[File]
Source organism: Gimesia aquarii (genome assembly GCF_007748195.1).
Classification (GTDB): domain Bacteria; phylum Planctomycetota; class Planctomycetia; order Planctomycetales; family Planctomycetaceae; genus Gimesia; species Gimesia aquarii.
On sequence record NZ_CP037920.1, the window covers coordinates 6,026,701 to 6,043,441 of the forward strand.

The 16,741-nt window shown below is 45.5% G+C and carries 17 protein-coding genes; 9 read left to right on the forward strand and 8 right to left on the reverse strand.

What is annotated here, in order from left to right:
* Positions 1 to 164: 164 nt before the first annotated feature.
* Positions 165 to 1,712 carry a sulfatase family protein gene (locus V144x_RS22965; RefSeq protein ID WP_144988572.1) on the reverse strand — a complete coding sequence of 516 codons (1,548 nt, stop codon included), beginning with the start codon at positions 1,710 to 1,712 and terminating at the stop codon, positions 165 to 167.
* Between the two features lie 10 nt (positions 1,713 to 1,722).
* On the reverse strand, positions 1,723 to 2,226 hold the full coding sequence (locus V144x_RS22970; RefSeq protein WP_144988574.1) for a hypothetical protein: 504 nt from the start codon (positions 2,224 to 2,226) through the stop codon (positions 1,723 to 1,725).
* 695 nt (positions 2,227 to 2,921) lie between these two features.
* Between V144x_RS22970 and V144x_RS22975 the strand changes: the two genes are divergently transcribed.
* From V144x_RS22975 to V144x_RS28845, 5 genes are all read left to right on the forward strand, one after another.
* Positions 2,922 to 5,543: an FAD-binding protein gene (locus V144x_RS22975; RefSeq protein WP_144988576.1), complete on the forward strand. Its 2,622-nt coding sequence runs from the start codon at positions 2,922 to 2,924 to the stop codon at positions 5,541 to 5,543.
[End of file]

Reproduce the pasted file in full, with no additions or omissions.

Source organism: Gimesia aquarii (genome assembly GCF_007748195.1).
Classification (GTDB): domain Bacteria; phylum Planctomycetota; class Planctomycetia; order Planctomycetales; family Planctomycetaceae; genus Gimesia; species Gimesia aquarii.
On sequence record NZ_CP037920.1, the window covers coordinates 6,026,701 to 6,043,441 of the forward strand.

The 16,741-nt window shown below is 45.5% G+C and carries 17 protein-coding genes; 9 read left to right on the forward strand and 8 right to left on the reverse strand.

What is annotated here, in order from left to right:
* Positions 1 to 164: 164 nt before the first annotated feature.
* Positions 165 to 1,712 carry a sulfatase family protein gene (locus V144x_RS22965; RefSeq protein ID WP_144988572.1) on the reverse strand — a complete coding sequence of 516 codons (1,548 nt, stop codon included), beginning with the start codon at positions 1,710 to 1,712 and terminating at the stop codon, positions 165 to 167.
* Between the two features lie 10 nt (positions 1,713 to 1,722).
* On the reverse strand, positions 1,723 to 2,226 hold the full coding sequence (locus V144x_RS22970; RefSeq protein WP_144988574.1) for a hypothetical protein: 504 nt from the start codon (positions 2,224 to 2,226) through the stop codon (positions 1,723 to 1,725).
* 695 nt (positions 2,227 to 2,921) lie between these two features.
* Between V144x_RS22970 and V144x_RS22975 the strand changes: the two genes are divergently transcribed.
* From V144x_RS22975 to V144x_RS28845, 5 genes are all read left to right on the forward strand, one after another.
* Positions 2,922 to 5,543: an FAD-binding protein gene (locus V144x_RS22975; RefSeq protein WP_144988576.1), complete on the forward strand. Its 2,622-nt coding sequence runs from the start codon at positions 2,922 to 2,924 to the stop codon at positions 5,541 to 5,543.